Tag Archive | mediterranean cruise

How do you name your characters?

I began today with a picture of a medieval structure in Santa Margarita in northern Italy. My husband and I were on a cruise last fall, and I particularly wanted to see Italy since I have written an historical romance set in 17th Century Italy. IMG_0010 This fortress stood overlooking the harbor and the stone matched my descriptions in the manuscript. I struggled in writing this, however, because I needed both Italian names and ones used in the 17th Century.

I discovered that choosing names for your fiction characters can be challenging. (and some writers are saying “Duh!” ) Knowing this, I’ve still gotten stuck on names. Now contemporary names for Italian characters wasn’t impossible because I bought a copy of Sherrilyn Kenyon’s Charcter Naming Sourcebook. It includes sections for male or female names, including family names, for many different cultures and ethnicities. She also added the meaning of each name and a fourteen-page essay on the ‘Art of Naming.’ But I had to research names appropriate to my time frame as well. I ended up using Aimee, Maria, Portia, Isabella, Santina and Domenica for the women and Henri, Carlo, Piero, Luca and Michel for the men.

In my mystery manuscripts I have used typical North American names and tried to throw in a bit of the New Orleans culture (which was not in Kenyon’s book). We have French, Creole, and Cajun heritages represented in names here, and many have been Anglicized or corrupted, if you prefer.
When I was teaching, students always got a laugh at my Yankee-based attempts to pronounce local first and last names. I grew up in Baltimore, and that makes you a Yankee in the deep south.
We have locals with last names like Roux, pronounced “Roo,” and Boute, pronounced “Boo-Tee.” and of course, Bourgeois, but you probably know that one. How about Gautreaux? It’s pronounced “Go-trow.” I won’t even try Troulliet or Troxclair. Then you can throw in a significant contingent of Vietnamese. It became impossible.

One thing I observed in reading other writers’ manuscripts was that names should be distinct. I recall one writer who gave all the male characters first names beginning with ‘J.’ I couldn’t keep them straight–Jason, Jared, Jack, Jeff, Joshua. It was very confusing, and I think she was persuaded to change them.
Another warning is referring to the same character with multiple names, such as using a man’s first name, his last name only (common in jobs, sports, etc), and then throw in a nickname. The reader loses track of who the writer is referring to.
Obviously, your character’s name have to be considered carefully. Women’s names in romance tend to be softer and regionally appropriate. Yet, a story set in Chicago would be fun with a woman named Dixie or Billie Jo or even Bobbie Mae. Hero’s names should be strong and masculine, although a hero named Kyle or Bruce could be fun, too.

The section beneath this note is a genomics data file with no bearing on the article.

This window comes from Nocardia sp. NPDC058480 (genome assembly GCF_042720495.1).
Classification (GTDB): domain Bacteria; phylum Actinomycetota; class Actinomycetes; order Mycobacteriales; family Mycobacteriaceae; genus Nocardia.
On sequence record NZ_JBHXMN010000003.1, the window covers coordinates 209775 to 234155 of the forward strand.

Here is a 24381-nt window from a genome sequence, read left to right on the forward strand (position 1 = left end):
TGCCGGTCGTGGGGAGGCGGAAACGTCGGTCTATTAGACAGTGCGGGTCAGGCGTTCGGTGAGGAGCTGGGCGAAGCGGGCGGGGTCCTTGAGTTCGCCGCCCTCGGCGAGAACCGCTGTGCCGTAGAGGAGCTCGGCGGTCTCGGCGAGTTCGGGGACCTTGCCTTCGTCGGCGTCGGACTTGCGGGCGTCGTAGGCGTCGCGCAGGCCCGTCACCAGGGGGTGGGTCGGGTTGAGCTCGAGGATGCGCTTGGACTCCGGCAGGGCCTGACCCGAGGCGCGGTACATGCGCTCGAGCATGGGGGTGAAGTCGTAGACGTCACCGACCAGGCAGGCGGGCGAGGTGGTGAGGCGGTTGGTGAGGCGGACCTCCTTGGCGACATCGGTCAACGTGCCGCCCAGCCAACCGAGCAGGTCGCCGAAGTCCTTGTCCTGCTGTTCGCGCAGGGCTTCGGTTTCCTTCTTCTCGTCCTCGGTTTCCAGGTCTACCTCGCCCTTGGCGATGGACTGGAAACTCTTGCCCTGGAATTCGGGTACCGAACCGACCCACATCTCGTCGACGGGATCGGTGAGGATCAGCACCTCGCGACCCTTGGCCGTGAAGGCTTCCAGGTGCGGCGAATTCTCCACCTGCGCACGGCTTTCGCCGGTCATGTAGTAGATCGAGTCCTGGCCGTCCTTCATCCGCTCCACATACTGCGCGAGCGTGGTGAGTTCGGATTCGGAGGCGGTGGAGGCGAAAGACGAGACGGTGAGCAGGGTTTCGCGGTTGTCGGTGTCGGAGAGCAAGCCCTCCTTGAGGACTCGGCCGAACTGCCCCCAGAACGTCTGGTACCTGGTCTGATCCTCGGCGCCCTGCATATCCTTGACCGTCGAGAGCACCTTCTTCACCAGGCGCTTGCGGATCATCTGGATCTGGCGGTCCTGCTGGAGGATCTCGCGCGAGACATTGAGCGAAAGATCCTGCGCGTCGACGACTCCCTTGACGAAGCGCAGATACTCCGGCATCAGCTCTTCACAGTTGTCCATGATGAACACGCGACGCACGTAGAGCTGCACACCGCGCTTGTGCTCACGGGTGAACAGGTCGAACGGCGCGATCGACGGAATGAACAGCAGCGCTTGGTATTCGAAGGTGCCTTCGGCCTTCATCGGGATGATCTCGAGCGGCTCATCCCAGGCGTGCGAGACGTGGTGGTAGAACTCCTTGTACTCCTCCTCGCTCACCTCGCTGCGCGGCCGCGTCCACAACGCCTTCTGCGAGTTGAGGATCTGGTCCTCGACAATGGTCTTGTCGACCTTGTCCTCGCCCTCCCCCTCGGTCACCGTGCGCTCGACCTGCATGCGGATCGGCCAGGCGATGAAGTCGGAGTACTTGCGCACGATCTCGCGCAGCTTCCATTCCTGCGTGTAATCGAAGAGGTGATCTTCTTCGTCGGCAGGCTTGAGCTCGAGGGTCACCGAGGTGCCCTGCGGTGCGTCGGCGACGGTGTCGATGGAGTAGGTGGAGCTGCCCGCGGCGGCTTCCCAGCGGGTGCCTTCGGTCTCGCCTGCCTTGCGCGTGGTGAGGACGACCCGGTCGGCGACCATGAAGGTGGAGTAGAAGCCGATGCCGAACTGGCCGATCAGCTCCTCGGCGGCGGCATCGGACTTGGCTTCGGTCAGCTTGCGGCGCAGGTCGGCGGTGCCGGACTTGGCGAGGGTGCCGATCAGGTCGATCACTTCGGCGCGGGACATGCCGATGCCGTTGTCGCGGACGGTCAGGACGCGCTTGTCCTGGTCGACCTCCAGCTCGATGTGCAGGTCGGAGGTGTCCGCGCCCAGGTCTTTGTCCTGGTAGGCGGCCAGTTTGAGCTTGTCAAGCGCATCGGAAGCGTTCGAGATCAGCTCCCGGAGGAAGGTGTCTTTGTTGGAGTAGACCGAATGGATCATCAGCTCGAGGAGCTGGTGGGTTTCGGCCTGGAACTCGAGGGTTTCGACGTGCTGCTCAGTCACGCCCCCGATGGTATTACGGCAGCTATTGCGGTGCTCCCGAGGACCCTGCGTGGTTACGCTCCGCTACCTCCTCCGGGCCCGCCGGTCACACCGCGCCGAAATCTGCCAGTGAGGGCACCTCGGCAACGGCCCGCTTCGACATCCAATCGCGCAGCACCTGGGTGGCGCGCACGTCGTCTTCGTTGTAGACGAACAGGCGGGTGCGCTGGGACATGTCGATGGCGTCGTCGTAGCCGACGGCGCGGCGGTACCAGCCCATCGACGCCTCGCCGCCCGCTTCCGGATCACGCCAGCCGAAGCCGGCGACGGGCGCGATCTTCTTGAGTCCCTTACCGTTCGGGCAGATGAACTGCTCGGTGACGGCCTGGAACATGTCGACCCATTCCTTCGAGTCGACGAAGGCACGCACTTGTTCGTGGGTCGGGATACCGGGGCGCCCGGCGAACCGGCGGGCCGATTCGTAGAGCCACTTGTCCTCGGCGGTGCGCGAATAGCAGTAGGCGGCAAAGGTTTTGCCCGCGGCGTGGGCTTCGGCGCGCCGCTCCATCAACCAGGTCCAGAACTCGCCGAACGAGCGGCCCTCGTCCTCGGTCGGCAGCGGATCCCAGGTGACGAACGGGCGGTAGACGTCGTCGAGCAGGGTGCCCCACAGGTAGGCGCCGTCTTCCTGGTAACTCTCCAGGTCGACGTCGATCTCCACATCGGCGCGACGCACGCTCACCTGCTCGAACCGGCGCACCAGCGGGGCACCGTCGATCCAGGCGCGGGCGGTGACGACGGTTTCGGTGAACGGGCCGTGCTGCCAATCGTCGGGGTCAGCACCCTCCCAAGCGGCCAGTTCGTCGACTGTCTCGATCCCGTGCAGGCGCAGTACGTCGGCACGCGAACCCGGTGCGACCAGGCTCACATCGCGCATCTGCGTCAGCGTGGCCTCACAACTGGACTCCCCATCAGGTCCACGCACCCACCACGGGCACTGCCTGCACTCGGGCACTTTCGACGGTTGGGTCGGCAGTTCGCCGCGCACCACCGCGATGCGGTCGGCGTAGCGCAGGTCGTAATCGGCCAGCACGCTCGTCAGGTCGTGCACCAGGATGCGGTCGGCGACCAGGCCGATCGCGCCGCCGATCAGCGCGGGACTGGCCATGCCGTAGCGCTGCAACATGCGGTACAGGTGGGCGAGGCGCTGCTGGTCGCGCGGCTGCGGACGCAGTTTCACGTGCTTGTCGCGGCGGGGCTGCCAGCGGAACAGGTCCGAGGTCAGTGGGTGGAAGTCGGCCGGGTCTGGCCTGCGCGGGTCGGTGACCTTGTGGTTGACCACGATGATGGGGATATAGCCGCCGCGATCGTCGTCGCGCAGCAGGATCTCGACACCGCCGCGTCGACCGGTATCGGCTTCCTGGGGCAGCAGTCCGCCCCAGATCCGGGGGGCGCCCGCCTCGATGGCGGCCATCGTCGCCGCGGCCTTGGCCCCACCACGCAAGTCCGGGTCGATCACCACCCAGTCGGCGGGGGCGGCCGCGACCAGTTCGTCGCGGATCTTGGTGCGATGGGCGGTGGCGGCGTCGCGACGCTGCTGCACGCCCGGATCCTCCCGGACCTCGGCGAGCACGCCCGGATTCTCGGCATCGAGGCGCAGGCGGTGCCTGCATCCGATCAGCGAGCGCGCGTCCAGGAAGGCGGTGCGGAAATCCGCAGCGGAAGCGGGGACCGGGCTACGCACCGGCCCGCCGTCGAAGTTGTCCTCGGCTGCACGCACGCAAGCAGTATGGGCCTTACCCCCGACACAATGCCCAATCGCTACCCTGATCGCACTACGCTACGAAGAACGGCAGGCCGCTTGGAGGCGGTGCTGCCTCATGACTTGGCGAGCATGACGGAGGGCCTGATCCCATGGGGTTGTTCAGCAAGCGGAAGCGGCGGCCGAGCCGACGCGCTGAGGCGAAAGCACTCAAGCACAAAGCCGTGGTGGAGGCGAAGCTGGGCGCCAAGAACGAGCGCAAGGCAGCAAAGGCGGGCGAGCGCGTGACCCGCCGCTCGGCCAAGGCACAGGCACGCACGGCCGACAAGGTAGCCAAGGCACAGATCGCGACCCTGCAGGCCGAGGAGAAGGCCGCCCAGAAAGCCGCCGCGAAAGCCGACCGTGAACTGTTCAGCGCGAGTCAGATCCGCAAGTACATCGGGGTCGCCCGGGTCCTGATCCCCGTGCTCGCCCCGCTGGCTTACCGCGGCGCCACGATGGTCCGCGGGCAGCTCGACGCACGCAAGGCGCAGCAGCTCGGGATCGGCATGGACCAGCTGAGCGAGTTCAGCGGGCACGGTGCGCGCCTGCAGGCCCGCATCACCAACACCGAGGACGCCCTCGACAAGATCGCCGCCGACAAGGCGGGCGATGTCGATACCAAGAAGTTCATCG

When I’m really been stuck, I’ve taken the New Orleans phone book, blindly picked a page, and stuck my forefinger down. I got some useful, local names that way. My hero in the current manuscript, at this point, at least, is named Jim Oliver, and the heroine is Margaret Angelo. She’s a homicide detective and hates to be called Maggie, which the other cops do to piss her off.

If you’re a writer, tell me how you decide on names for your characters. I’m always interested in unique ways to make these important decisions.

The Storm is Over

Greetings friends – Issac caused a mess in areas around New Orleans, and some folks’ homes and farms and businesses were destroyed. In comparison, we did fine – just four days without electricity and a/c. We are so spoiled.

My post for now is brief because I’m off to a Mediterranean cruise, back the first of October. Wrote a hot short story these last few weeks and am posting a little bit here. Enjoy ( but no talking cats this time)…

This is an except from The Red Halter Top — a young woman needs summer employment before she moves to another city to begin a Masters in Fine Arts program. This is her job interview at the local country club.

The tidy dining room contained about twenty tables, arranged with as many tables as possible crammed next to the windows that overlooked the eighteenth green. Odors of beer, cigarettes, and fried food lingered in the air.
A short, fat, balding man strutted in and greeted her, “Good Morning. You must be Susan. I’m David Lawson, the manager,” he said, reaching out to shake hands.
Susan stood and managed to stifle her flinch at his cold, clammy touch. “Yes, I’m Susan Pearson.”
He licked his lips as he appraised her from head to toe, focusing mostly on her breasts. “Nice, nice,” he muttered.
Repulsed and feeling her face go hot, she stood still, knowing she needed this job.
“All right,” he said, never taking his gaze off her chest. “You’ll do very nicely. Joanie said you’re available all summer?”
“Yes, I’m moving to Tallahassee in early September,” she said, and realized he wasn’t listening.
He brushed the front of his dingy white polyester shirt and stuck his hands in his pants pockets. Jiggling his change and God knows what else in his pants, he nodded and rotated to leave the restaurant. “Follow me,” he said over his shoulder.
They crossed the dining room and went through the double doors to the lobby of the club house. Taking tiny steps as though his shoes were too tight, Mr. Lawson opened a door marked Club Manager. He motioned for her to proceed him into the tiny space.
Susan sneezed at the musty smell inside. She stood aside for Mr. Lawson to pass, and he brushed against her breasts when he did so. She jerked back, ready to smack his face, but reminded herself of her purpose.

That’s all for now — Elise says Hi.